Wilson Karaman, who just needs some tasty waves and a cool buzz to be fine, will be around tomorrow to look at pitcher wins as they relate to shallower leagues, and J.P. Breen will be telling you exactly how many wins Zach Davies and other deep-league starters will earn in 2016 shortly thereafter.
The fantasy gang picks the pitchers it believes could lead the league in these two categories.
The goal of this series is simple: We’re telling you who, in our estimation, has a reasonable shot at topping the fantasy charts in a specific category despite not projecting as a top-10 finisher before the season begins, per PECOTA.
If you remember this exercise from last year, there are a few more changes, which I’ll pull directly from Bret Sayre’s email to the fantasy team outlining this series:
A look at the pitchers our fantasy crew believes can outperform their PECOTA projections in wins.
One of the fun ways we all try to outsmart our opponents in fantasy is by searching for hidden value in players who, for one reason or another, we suspect have the ability to outpace their projections (and, relatedly, their draft cost). Our Darkhorses series features staff picks for players who could very well outpace their PECOTA projections for the year and provide the top overall production in one of the standard 5x5 categories. We’ve all picked one player currently projected by PECOTA to fall outside of the top 10 and one longer-shot player currently projected outside of the top 25. We’re taking a look at pitching this week, following our run on offense a week ago. To read the earlier editions in this series, click below:
And why scouting and player development are your team's hidden superstars.
It’s free agent season, a time traditionally reserved for the baseball commentariat to wonder aloud how we’ve gotten to the point where passably decent outfielders are worth $10 million a year. The standard line is that, in the free agent market, one win above replacement retails for about $5 million. More recent research suggests that GMs actually ended up paying about $7 million per win for free agents during the 2013 season.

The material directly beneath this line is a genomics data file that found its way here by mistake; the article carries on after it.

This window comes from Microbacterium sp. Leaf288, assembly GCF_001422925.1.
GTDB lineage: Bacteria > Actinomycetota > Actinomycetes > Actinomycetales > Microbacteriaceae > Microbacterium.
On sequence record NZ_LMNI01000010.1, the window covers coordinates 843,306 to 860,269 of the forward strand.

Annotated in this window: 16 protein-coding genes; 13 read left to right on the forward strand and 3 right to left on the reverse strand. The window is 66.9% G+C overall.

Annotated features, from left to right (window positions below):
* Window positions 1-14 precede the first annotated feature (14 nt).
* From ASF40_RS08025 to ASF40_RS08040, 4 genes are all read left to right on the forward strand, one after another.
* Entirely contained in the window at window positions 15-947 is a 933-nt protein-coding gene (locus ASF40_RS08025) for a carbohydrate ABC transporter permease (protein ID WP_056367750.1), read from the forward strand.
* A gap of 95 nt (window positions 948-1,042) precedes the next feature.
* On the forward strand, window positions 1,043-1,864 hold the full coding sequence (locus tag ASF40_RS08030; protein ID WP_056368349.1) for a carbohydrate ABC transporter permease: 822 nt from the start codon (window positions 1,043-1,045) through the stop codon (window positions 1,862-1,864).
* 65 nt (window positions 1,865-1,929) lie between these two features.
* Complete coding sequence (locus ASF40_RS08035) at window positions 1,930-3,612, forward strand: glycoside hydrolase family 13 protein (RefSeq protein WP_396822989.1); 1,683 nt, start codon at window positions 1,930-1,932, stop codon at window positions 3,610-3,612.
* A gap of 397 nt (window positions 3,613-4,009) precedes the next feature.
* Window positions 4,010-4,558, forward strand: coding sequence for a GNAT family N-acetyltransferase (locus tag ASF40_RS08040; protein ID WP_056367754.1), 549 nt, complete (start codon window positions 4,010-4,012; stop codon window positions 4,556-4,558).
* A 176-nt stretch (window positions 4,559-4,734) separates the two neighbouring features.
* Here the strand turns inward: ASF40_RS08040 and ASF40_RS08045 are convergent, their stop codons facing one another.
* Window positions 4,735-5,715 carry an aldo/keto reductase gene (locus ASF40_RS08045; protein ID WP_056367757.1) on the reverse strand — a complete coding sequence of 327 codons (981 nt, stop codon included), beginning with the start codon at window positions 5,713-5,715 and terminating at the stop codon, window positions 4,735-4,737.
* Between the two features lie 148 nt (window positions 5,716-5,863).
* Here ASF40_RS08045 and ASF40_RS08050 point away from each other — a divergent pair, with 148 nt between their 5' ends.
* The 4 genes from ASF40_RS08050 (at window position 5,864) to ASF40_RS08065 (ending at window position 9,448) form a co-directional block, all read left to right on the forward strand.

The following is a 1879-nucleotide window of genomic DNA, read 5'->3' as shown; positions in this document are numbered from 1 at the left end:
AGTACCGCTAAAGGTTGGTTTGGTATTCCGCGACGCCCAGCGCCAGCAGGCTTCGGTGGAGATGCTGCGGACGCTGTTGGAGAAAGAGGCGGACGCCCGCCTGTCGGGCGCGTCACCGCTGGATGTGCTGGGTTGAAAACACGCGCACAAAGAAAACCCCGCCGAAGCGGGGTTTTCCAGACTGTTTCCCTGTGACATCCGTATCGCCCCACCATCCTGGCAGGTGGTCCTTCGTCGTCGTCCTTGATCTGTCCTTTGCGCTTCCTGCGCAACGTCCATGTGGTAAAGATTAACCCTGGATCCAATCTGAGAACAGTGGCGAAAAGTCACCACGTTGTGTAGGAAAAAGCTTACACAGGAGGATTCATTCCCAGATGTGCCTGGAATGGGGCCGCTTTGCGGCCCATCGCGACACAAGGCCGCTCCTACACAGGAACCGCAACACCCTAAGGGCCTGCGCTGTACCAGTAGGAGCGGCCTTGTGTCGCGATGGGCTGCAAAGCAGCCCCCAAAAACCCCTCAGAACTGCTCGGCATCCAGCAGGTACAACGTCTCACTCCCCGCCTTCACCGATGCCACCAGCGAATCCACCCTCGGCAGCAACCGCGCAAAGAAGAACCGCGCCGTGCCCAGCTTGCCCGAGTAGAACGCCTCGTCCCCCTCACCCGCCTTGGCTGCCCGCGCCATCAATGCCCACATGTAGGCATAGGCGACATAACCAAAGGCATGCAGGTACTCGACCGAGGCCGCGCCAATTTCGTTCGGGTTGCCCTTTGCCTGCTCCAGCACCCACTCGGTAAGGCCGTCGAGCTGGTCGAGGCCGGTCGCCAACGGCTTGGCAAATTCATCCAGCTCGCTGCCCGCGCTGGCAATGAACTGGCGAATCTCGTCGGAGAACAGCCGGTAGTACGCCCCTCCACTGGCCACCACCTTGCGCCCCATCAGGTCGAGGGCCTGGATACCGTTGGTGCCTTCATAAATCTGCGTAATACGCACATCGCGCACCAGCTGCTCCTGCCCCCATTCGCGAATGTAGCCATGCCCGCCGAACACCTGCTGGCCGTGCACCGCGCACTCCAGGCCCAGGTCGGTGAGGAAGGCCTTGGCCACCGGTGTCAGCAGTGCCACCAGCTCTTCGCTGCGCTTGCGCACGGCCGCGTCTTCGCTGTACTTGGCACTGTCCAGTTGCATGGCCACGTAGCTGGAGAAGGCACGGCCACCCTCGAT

The win might be a silly statistic, but does it affect pitchers' performance?
On Monday’s edition of MLB Now, anchor Brian Kenny once again made the case against using wins as a measure of pitcher quality. Citing recent games such as Matt Harvey’s brilliant nine-inning, one-hit no-decision, he argued that the win is an overrated statistic that doesn’t do a good job of describing the pitcher’s performance. After Kenny’s presentation, former pitcher Al Leiter came out to give a rebuttal. Leiter had an interesting take on the issue. He said that Kenny wasn’t respecting the human element of the game, and he suggested that the win statistic might actually make starters perform a little better in some key situations.
A handy guide to understanding what WARP means without many numbers.
Over the weekend, there were plenty of end-of-season retrospectives from columnists who cast non-existent ballots for the MVPs, Cy Young award winners, and Rookies of the Year. As might be expected, many of the columnists brought up the WARP (Mike Trout) vs. Triple Crown (Miguel Cabrera) angle. There was a common theme running through the pieces that argued for Cabrera: WARP is a complicated and math-heavy stat, and because it is so complicated, how can we be sure that Trout was actually the better player?